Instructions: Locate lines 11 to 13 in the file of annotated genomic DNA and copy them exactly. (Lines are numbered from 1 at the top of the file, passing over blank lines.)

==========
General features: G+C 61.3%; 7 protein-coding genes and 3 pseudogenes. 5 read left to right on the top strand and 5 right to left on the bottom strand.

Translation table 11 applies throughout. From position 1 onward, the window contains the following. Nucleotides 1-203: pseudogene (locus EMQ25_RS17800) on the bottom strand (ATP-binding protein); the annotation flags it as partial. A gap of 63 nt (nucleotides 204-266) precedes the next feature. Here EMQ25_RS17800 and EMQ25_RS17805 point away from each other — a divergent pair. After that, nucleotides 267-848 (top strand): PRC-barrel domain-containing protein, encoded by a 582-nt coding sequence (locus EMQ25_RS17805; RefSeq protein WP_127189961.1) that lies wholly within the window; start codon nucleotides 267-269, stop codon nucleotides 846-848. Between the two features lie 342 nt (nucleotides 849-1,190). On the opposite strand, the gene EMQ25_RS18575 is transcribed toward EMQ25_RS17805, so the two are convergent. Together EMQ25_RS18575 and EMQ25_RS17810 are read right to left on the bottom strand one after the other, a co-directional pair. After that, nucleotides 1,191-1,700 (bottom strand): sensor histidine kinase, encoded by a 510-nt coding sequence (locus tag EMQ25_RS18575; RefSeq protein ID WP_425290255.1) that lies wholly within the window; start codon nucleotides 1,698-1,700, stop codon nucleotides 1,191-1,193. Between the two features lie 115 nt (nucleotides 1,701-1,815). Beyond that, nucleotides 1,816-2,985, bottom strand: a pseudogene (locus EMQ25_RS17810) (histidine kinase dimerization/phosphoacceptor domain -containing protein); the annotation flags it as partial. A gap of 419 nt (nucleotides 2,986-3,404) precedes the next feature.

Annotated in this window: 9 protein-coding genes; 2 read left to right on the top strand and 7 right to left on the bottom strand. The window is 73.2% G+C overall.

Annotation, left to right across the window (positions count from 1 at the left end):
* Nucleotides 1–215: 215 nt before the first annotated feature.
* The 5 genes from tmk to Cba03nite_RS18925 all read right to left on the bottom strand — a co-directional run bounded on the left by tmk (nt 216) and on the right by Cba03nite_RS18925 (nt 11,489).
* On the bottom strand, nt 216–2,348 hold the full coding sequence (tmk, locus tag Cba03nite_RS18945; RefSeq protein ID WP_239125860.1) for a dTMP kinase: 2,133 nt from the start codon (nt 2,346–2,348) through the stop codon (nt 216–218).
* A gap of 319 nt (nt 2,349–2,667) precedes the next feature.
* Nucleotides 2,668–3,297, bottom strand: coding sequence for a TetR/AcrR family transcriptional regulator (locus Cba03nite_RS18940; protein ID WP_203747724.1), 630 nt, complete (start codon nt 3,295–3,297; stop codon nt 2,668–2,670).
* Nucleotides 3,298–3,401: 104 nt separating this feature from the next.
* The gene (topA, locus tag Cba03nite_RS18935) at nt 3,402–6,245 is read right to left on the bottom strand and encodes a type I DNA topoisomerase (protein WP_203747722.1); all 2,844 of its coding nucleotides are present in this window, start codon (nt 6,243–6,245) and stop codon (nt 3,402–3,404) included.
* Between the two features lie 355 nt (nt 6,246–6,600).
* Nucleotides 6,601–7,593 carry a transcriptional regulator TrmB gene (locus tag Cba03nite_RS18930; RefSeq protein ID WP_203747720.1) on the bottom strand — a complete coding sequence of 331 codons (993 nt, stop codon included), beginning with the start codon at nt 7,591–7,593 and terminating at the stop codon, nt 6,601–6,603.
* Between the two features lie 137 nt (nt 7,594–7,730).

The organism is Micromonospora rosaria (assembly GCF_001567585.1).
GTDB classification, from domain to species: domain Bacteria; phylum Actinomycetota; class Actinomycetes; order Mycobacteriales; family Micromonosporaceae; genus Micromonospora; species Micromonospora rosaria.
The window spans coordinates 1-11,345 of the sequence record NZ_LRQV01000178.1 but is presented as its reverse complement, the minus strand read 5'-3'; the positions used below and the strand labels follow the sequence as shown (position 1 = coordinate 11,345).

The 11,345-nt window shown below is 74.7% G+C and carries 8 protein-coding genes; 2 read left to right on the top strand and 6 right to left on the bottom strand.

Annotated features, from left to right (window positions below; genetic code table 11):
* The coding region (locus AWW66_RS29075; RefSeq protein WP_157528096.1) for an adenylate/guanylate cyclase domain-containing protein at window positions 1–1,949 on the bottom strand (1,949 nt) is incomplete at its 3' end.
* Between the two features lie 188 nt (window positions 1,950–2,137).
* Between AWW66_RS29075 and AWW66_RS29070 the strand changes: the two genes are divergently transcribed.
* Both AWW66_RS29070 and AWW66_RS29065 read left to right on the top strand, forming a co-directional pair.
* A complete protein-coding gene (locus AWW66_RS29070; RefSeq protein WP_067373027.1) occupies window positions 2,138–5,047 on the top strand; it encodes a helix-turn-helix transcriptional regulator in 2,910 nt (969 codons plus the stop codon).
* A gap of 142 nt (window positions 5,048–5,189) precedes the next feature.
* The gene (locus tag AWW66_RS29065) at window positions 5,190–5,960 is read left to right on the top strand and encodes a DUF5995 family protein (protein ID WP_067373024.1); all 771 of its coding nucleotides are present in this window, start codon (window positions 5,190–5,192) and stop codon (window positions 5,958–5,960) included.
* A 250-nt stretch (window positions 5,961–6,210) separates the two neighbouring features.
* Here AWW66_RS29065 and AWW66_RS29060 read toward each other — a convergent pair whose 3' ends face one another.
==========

* The gene (topA, locus tag Cba03nite_RS18935) at nt 3,402–6,245 is read right to left on the bottom strand and encodes a type I DNA topoisomerase (protein WP_203747722.1); all 2,844 of its coding nucleotides are present in this window, start codon (nt 6,243–6,245) and stop codon (nt 3,402–3,404) included.
* Between the two features lie 355 nt (nt 6,246–6,600).
* Nucleotides 6,601–7,593 carry a transcriptional regulator TrmB gene (locus tag Cba03nite_RS18930; RefSeq protein ID WP_203747720.1) on the bottom strand — a complete coding sequence of 331 codons (993 nt, stop codon included), beginning with the start codon at nt 7,591–7,593 and terminating at the stop codon, nt 6,601–6,603.